Quick Facts

Below right knee limb loss
How acquired
Cancer - sarcoma
Date of Birth
December 12, 1991
Granville, NSW
Started Competing
First Competed for Australia
Games Experience

Beijing 2008, London 2012, Rio 2016


Natalie Du Toit, Kerry Hoare and Emma Moffatt

Career Highlights

Winning gold in the 4x100m medley relay at London 2012

Greatest Moment

Australia winning the men’s 4x100m relay at the Sydney 2000 Olympics


When Ellie Cole left her room at the Australian Institute of Sport and headed for the airport on her way to the London Paralympic Games, she knew she could return as a gold medallist. Not only did she win gold, she did it four times in the 100m backstroke and freestyle and the 4x100m freestyle and medley relays, as well as collecting two bronze medals in the 50m and 400m freestyle.

Citing exhaustion from London, Ellie took an extended break from swimming and underwent a much-needed double shoulder reconstruction which threatened her career. However, her passion for swimming eventually reignited and in 2015, Ellie made a stellar comeback to the international scene, breaking a world record in her first race at the IPC Swimming World Championships before she went on to bring home three gold and two silver medals.

Going to her third Paralympic Games in Rio, Ellie was a favourite for many events. Competing in six events, she claimed medals in each final, but it wasn’t until her final race on the final night of competition – the 100m backstroke S9 that she was able to surge to Paralympic glory and assert her dominance once again. With tears of joy shed on the podium, Ellie says the win is one of her proudest sporting moments.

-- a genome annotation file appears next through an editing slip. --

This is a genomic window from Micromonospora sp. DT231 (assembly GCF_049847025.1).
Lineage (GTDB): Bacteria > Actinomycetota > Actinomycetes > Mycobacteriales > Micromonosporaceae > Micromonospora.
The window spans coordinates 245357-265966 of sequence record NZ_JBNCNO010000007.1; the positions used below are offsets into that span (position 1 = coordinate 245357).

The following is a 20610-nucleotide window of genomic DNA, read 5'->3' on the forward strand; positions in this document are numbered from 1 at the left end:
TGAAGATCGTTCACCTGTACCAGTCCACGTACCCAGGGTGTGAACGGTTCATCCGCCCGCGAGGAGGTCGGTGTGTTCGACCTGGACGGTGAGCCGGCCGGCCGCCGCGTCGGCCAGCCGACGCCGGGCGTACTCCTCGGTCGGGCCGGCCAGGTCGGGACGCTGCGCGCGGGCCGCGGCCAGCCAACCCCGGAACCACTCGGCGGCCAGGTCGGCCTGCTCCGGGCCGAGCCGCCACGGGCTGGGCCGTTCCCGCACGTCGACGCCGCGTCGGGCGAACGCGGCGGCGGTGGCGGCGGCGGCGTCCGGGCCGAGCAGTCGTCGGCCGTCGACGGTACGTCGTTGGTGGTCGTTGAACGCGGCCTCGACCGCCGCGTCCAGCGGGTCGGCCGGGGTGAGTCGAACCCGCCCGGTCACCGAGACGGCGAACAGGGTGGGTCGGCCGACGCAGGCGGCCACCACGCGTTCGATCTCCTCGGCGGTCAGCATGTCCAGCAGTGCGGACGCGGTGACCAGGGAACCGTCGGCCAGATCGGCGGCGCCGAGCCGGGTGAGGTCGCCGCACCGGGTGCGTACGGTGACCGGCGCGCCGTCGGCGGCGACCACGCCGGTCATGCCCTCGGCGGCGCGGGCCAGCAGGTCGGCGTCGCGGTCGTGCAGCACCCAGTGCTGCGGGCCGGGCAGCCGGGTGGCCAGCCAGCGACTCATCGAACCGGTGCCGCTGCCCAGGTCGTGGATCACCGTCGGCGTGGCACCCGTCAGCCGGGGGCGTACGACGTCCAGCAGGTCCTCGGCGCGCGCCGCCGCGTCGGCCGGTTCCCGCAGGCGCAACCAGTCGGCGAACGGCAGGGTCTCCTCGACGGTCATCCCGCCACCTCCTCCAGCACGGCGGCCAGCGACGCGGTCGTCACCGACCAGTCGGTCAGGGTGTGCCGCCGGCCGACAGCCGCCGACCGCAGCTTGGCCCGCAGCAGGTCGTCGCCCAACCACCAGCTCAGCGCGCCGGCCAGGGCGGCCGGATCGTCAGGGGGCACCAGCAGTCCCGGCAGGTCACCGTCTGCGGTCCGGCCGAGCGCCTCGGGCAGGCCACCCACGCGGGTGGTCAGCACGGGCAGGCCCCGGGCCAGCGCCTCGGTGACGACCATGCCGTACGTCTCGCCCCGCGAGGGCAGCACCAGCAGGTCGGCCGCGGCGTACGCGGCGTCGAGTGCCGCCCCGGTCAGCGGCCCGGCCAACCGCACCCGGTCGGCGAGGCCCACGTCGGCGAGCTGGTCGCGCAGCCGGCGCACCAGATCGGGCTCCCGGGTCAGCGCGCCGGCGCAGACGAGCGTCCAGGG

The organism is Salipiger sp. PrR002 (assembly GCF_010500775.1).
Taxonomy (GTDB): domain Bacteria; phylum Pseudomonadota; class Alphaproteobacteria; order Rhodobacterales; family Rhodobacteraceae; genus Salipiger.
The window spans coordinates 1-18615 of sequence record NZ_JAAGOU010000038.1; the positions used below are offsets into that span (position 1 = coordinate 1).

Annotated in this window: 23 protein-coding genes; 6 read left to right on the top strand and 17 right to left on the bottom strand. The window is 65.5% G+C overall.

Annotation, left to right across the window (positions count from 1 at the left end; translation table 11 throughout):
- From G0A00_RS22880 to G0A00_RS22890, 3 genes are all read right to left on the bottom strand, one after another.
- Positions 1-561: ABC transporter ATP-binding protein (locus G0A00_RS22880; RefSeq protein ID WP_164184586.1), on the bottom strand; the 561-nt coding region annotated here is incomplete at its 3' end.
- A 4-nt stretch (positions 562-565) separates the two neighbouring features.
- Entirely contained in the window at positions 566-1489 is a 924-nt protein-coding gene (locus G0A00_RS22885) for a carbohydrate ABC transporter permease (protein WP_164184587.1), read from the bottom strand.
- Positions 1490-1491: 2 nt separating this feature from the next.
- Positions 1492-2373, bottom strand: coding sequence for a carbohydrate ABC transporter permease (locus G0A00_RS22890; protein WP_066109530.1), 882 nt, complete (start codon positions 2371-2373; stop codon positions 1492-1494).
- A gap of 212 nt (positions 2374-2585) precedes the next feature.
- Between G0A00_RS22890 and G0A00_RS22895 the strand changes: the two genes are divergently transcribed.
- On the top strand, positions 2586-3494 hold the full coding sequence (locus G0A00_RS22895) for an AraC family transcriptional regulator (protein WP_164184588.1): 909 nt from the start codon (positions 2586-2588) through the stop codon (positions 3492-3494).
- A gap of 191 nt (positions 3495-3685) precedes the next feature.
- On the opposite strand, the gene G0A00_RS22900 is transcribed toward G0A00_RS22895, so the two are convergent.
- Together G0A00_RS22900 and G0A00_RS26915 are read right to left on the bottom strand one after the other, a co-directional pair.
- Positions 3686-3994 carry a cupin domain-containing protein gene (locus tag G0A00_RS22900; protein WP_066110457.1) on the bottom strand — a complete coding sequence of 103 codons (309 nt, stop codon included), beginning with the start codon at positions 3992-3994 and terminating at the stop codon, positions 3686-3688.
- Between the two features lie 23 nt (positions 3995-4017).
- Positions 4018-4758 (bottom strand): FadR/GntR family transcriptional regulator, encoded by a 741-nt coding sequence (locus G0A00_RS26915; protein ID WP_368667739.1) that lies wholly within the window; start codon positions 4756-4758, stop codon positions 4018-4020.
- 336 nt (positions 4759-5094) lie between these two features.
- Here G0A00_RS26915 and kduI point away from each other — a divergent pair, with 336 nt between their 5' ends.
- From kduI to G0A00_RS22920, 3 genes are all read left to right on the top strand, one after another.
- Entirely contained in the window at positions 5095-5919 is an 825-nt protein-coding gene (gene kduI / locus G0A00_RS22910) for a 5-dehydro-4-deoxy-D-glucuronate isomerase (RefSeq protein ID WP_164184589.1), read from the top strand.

Ellie also won gold with the women’s 4x100m freestyle relay team, silver medals in the 4x100m medley relay, 50m freestyle, 400m freestyle and a bronze in the 100m freestyle. Her effort of six medals saw her become Australia’s highest winning medallist along with Lakeisha Patterson.

Hailing from Frankston, Victoria, Ellie was diagnosed with cancer at the age of two. After a round of treatment that did not reduce the cancer, her parents made the decision to amputate her leg.

Two days after the surgery, Ellie was standing on her new prosthetic leg and with the encouragement of her mother Jenny she was walking steadily within a few weeks.

As part of her rehabilitation, Ellie started swimming lessons. Expected to take a year to swim a straight line because of her body’s new reduction in symmetry, it took the natural born swimmer just two weeks.

Ellie made her Australian debut at 15-years-old when she competed at the 2006 IPC Swimming World Championships. Making a splash almost immediately, she won a silver medal in the 50m backstroke and made a name for herself in international swimming circles. Focussing on her medal-winning stroke, she was selected to compete at the Beijing 2008 Paralympic Games and won one silver and two bronze medals.

While Ellie has a long list of accomplishments to her name, she says her gold medal performance as part of the 4x100m medley relay team at London 2012 is her career highlight. She recalls the incredible final moment of the race where Australia stormed home to defeat the host nation as a combination of pure happiness and sheer relief, and says winning in front of a crowd cheering for another team made the moment particularly competitive and satisfying.

When Ellie isn’t swimming, she can often be found coaching junior swimmers, or in her kitchen cooking up a storm.

Sports & Disciplines

  • Sport: Swimming Disciplines: 50m freestyle Classification: S9
  • Sport: Swimming Disciplines: 100m freestyle Classification: S9
  • Sport: Swimming Disciplines: 400m freestyle Classification: S9
  • Sport: Swimming Disciplines: 100m backstroke Classification: S9
  • Sport: Swimming Disciplines: 4x100m medley relay Classification: S9
  • Sport: Swimming Disciplines: 4x100m freestyle relay Classification: S9